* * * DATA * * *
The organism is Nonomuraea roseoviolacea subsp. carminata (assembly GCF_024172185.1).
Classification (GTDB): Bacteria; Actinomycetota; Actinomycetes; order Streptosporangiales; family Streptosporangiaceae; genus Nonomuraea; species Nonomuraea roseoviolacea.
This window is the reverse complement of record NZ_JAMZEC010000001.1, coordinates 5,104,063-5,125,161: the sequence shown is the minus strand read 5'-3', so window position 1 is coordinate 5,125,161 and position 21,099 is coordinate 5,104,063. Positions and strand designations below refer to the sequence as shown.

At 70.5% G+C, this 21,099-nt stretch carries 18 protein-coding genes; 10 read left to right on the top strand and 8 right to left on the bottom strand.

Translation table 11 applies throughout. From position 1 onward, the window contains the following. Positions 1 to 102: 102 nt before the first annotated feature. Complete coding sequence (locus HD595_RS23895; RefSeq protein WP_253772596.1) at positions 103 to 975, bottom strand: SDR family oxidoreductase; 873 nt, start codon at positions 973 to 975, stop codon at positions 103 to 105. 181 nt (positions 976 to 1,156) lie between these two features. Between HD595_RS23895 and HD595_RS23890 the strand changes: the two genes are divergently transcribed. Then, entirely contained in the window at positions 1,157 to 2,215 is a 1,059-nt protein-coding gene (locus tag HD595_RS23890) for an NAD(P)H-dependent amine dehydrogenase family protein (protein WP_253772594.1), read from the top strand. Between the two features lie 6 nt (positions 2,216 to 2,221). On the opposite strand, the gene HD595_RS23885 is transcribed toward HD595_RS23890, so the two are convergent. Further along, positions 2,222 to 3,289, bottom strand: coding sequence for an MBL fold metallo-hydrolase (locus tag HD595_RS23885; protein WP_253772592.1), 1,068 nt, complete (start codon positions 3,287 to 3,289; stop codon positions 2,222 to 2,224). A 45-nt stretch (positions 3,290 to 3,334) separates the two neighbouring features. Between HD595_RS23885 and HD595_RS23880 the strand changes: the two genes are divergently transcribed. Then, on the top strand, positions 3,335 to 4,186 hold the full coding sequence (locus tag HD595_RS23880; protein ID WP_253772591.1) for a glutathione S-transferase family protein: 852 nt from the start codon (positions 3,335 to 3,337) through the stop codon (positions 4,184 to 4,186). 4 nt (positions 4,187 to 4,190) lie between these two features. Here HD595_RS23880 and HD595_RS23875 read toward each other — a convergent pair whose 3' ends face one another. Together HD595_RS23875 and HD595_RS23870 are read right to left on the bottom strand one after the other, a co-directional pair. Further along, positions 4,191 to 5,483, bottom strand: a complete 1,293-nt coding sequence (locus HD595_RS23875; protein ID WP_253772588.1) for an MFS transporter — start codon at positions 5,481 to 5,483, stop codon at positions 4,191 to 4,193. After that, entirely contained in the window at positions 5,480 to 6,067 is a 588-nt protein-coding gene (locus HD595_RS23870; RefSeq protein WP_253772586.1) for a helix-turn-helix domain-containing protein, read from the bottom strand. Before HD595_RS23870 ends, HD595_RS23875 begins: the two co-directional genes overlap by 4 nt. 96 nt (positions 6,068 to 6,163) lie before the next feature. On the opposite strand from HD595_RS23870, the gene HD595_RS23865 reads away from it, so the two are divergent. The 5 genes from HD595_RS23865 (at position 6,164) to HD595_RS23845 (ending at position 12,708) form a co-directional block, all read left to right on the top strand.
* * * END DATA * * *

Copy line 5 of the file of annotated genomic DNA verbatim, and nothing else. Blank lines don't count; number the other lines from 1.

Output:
Translation table 11 applies throughout. From position 1 onward, the window contains the following. Positions 1 to 102: 102 nt before the first annotated feature. Complete coding sequence (locus HD595_RS23895; RefSeq protein WP_253772596.1) at positions 103 to 975, bottom strand: SDR family oxidoreductase; 873 nt, start codon at positions 973 to 975, stop codon at positions 103 to 105. 181 nt (positions 976 to 1,156) lie between these two features. Between HD595_RS23895 and HD595_RS23890 the strand changes: the two genes are divergently transcribed. Then, entirely contained in the window at positions 1,157 to 2,215 is a 1,059-nt protein-coding gene (locus tag HD595_RS23890) for an NAD(P)H-dependent amine dehydrogenase family protein (protein WP_253772594.1), read from the top strand. Between the two features lie 6 nt (positions 2,216 to 2,221). On the opposite strand, the gene HD595_RS23885 is transcribed toward HD595_RS23890, so the two are convergent. Further along, positions 2,222 to 3,289, bottom strand: coding sequence for an MBL fold metallo-hydrolase (locus tag HD595_RS23885; protein WP_253772592.1), 1,068 nt, complete (start codon positions 3,287 to 3,289; stop codon positions 2,222 to 2,224). A 45-nt stretch (positions 3,290 to 3,334) separates the two neighbouring features. Between HD595_RS23885 and HD595_RS23880 the strand changes: the two genes are divergently transcribed. Then, on the top strand, positions 3,335 to 4,186 hold the full coding sequence (locus tag HD595_RS23880; protein ID WP_253772591.1) for a glutathione S-transferase family protein: 852 nt from the start codon (positions 3,335 to 3,337) through the stop codon (positions 4,184 to 4,186). 4 nt (positions 4,187 to 4,190) lie between these two features. Here HD595_RS23880 and HD595_RS23875 read toward each other — a convergent pair whose 3' ends face one another. Together HD595_RS23875 and HD595_RS23870 are read right to left on the bottom strand one after the other, a co-directional pair. Further along, positions 4,191 to 5,483, bottom strand: a complete 1,293-nt coding sequence (locus HD595_RS23875; protein ID WP_253772588.1) for an MFS transporter — start codon at positions 5,481 to 5,483, stop codon at positions 4,191 to 4,193. After that, entirely contained in the window at positions 5,480 to 6,067 is a 588-nt protein-coding gene (locus HD595_RS23870; RefSeq protein WP_253772586.1) for a helix-turn-helix domain-containing protein, read from the bottom strand. Before HD595_RS23870 ends, HD595_RS23875 begins: the two co-directional genes overlap by 4 nt. 96 nt (positions 6,068 to 6,163) lie before the next feature. On the opposite strand from HD595_RS23870, the gene HD595_RS23865 reads away from it, so the two are divergent. The 5 genes from HD595_RS23865 (at position 6,164) to HD595_RS23845 (ending at position 12,708) form a co-directional block, all read left to right on the top strand.